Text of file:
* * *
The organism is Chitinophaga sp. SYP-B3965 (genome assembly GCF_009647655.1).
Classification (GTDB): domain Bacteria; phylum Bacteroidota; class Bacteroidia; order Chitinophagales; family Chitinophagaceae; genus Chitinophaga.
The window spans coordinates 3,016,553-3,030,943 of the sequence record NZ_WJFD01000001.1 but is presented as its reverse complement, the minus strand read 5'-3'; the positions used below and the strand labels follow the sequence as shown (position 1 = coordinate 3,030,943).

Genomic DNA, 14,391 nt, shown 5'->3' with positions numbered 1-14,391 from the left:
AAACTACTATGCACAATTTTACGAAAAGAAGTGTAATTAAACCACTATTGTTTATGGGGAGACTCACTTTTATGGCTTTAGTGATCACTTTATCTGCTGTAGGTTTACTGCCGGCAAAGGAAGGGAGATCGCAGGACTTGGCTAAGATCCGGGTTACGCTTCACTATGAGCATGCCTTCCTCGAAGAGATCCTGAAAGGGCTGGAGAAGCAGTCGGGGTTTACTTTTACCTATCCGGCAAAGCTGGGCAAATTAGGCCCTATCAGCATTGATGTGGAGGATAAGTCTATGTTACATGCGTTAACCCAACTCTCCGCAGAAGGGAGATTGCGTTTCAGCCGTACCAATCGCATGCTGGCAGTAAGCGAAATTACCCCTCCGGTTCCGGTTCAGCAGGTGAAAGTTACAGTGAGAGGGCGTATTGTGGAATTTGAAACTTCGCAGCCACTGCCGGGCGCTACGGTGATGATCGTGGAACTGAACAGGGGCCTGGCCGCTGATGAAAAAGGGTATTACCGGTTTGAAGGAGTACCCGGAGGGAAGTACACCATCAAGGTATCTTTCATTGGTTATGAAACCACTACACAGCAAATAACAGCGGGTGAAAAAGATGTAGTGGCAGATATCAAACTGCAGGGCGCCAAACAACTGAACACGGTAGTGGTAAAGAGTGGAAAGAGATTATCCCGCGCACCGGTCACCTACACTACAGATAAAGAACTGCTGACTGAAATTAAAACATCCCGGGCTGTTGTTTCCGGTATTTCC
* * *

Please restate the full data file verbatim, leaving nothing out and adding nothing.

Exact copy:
The organism is Chitinophaga sp. SYP-B3965 (genome assembly GCF_009647655.1).
Classification (GTDB): domain Bacteria; phylum Bacteroidota; class Bacteroidia; order Chitinophagales; family Chitinophagaceae; genus Chitinophaga.
The window spans coordinates 3,016,553-3,030,943 of the sequence record NZ_WJFD01000001.1 but is presented as its reverse complement, the minus strand read 5'-3'; the positions used below and the strand labels follow the sequence as shown (position 1 = coordinate 3,030,943).

Genomic DNA, 14,391 nt, shown 5'->3' with positions numbered 1-14,391 from the left:
AAACTACTATGCACAATTTTACGAAAAGAAGTGTAATTAAACCACTATTGTTTATGGGGAGACTCACTTTTATGGCTTTAGTGATCACTTTATCTGCTGTAGGTTTACTGCCGGCAAAGGAAGGGAGATCGCAGGACTTGGCTAAGATCCGGGTTACGCTTCACTATGAGCATGCCTTCCTCGAAGAGATCCTGAAAGGGCTGGAGAAGCAGTCGGGGTTTACTTTTACCTATCCGGCAAAGCTGGGCAAATTAGGCCCTATCAGCATTGATGTGGAGGATAAGTCTATGTTACATGCGTTAACCCAACTCTCCGCAGAAGGGAGATTGCGTTTCAGCCGTACCAATCGCATGCTGGCAGTAAGCGAAATTACCCCTCCGGTTCCGGTTCAGCAGGTGAAAGTTACAGTGAGAGGGCGTATTGTGGAATTTGAAACTTCGCAGCCACTGCCGGGCGCTACGGTGATGATCGTGGAACTGAACAGGGGCCTGGCCGCTGATGAAAAAGGGTATTACCGGTTTGAAGGAGTACCCGGAGGGAAGTACACCATCAAGGTATCTTTCATTGGTTATGAAACCACTACACAGCAAATAACAGCGGGTGAAAAAGATGTAGTGGCAGATATCAAACTGCAGGGCGCCAAACAACTGAACACGGTAGTGGTAAAGAGTGGAAAGAGATTATCCCGCGCACCGGTCACCTACACTACAGATAAAGAACTGCTGACTGAAATTAAAACATCCCGGGCTGTTGTTTCCGGTATTTCC